So, in a basic sense the central difference between the philosophical methods of Descartes and those of Bacon can be reduced to an argument between deductive and inductive reasoning and whether to trust or doubt the senses. However, there is another profound difference between the two thinkers' positions on the accessibility of Truth. Descartes was obsessed with absolute Truth—indeed it seems to be the object of his aims. It is slightly ambiguous whether Bacon believed such a Truth can be achieved. In his opening remarks, he proposes “to establish progressive stages of certainty.” For Bacon, a measure of truth was its power to allow predictions of natural phenomena (although Bacon's forms come close to what we might call "Truth," because they are universal, immutable laws of nature).

## Original Contributions

An interesting characteristic of Bacon's apparently scientific tract was that, although he amassed an overwhelming body of empirical data, he did not make any original discoveries. Indeed, that was never his intention, and such an evaluation of Bacon's legacy may wrongfully lead to an unjust comparison with Newton. Bacon never claimed to have brilliantly revealed new unshakable truths about nature—in fact, he believed that such an endeavor is not the work of single minds but that of whole generations by gradual degrees toward reliable knowledge.[1]

In many ways, Bacon's contribution to the advancement of human knowledge lies not in the fruit of his scientific research but in the reinterpretation of the methods of natural philosophy. His undeniable innovation is best encapsulated in The Oxford Francis Bacon:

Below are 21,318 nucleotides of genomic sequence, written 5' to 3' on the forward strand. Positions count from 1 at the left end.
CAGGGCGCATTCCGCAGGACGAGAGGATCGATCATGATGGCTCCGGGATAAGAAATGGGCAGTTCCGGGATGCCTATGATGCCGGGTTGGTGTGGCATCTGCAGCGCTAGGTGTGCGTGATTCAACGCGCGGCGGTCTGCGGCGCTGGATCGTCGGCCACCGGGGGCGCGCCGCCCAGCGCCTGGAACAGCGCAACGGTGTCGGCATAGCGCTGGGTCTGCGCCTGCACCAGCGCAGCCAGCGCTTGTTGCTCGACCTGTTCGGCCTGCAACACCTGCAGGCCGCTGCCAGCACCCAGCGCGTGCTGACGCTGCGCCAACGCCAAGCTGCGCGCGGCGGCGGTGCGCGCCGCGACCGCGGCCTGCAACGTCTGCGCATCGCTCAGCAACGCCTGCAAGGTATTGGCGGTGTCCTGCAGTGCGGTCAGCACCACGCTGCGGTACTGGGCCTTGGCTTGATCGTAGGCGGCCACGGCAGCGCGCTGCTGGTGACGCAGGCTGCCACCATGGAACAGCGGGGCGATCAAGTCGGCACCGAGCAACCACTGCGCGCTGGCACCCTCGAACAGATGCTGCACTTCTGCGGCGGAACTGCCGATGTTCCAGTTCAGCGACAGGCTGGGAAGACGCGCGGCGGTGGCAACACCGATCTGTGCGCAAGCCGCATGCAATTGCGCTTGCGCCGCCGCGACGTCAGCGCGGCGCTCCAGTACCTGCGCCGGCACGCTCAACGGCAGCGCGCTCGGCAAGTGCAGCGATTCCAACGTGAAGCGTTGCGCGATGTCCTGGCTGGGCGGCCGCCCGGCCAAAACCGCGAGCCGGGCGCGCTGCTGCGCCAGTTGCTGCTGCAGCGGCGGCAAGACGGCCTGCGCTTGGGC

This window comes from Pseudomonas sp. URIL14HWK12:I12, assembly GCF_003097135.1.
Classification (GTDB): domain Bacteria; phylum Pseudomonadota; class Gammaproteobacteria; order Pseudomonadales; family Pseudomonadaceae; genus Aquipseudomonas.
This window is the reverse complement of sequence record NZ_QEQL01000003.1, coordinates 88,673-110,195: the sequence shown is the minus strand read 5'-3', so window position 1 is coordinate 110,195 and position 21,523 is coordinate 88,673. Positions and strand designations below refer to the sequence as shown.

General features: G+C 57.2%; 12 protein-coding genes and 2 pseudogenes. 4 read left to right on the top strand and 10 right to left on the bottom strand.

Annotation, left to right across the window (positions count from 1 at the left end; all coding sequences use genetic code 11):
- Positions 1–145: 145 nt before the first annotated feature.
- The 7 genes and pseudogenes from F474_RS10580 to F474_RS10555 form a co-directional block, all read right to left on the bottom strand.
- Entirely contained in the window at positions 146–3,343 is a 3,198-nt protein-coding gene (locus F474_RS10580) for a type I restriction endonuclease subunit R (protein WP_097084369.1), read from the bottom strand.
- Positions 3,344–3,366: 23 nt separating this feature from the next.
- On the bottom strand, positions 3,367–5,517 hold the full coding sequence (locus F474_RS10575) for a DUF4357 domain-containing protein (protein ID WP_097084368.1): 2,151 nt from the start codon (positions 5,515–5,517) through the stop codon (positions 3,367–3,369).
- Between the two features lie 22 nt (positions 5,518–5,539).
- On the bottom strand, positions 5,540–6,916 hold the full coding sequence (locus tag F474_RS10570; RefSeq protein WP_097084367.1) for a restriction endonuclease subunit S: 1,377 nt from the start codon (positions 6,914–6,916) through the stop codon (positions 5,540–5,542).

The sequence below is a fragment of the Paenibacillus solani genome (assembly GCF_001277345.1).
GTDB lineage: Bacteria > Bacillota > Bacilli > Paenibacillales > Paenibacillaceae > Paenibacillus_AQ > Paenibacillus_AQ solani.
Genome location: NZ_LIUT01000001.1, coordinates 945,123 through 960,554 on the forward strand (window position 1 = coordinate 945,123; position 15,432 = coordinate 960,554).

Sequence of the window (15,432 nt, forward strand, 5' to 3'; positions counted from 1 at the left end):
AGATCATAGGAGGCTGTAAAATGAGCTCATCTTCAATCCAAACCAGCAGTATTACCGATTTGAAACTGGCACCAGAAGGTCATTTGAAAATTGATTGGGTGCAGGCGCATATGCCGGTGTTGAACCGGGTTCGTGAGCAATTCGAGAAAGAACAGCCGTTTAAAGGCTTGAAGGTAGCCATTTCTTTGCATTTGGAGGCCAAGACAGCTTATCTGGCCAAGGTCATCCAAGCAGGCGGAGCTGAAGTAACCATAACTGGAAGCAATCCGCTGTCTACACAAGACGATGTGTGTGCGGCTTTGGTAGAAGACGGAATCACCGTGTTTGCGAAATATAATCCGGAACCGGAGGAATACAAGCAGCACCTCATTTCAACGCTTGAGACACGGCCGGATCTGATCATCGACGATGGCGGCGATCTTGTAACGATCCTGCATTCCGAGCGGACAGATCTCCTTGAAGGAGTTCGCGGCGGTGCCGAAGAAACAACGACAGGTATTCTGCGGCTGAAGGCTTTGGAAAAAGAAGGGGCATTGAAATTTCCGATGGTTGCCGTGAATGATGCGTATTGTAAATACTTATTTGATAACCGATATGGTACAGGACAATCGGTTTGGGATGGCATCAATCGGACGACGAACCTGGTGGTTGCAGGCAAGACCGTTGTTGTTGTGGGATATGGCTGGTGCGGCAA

“Before Bacon where else does one find a meticulously articulated view of natural philosophy as an enterprise of instruments and experiment, and enterprise designed to restrain discursive reason and make good the defects of the senses? Where else in the literature before Bacon does one come across a stripped-down natural-historical programme of such enormous scope and scrupulous precision, and designed to serve as the basis for a complete reconstruction of human knowledge which would generate new, vastly productive sciences through a form o eliminative induction supported by various other procedures including deduction? Where else does one find a concept of scientific research which implies an institutional framework of such proportions that it required generations of permanent state funding to sustain it? And all this accompanied by a thorough, searching, and devastating attack on ancient and not-so-ancient philosophies, and by a provisional natural philosophy anticipating the results of the new philosophy?”[1]

## Monday, January 04, 2010

### The Dance to Truth

While searching for familiarity on the terminology of Phenomenology, the greater question settled on my mind as to what Nature itself means.
Undoubtedly we have no questions to ask which are unanswerable. We must trust the perfection of the creation so far, as to believe that whatever curiosity the order of things has awakened in our minds, the order of things can satisfy. Every man's condition is a solution in hieroglyphic to those inquiries he would put. He acts it as life, before he apprehends it as truth. In like manner, nature is already, in its forms and tendencies, describing its own design. Let us interrogate the great apparition, that shines so peacefully around us. Let us inquire, to what end is nature  NATURE---Emerson, Ralph Waldo, 1803-1882

I would of course direct one's attention to the question of what Nature can mean here then. How we live with it and how it is applied to our circumstance for it to be "a truth for which we live and breathe."  "Walk the Talk" and live according too, is a measure of our judicial process  as to the finality of the road travelled with regards to our own life.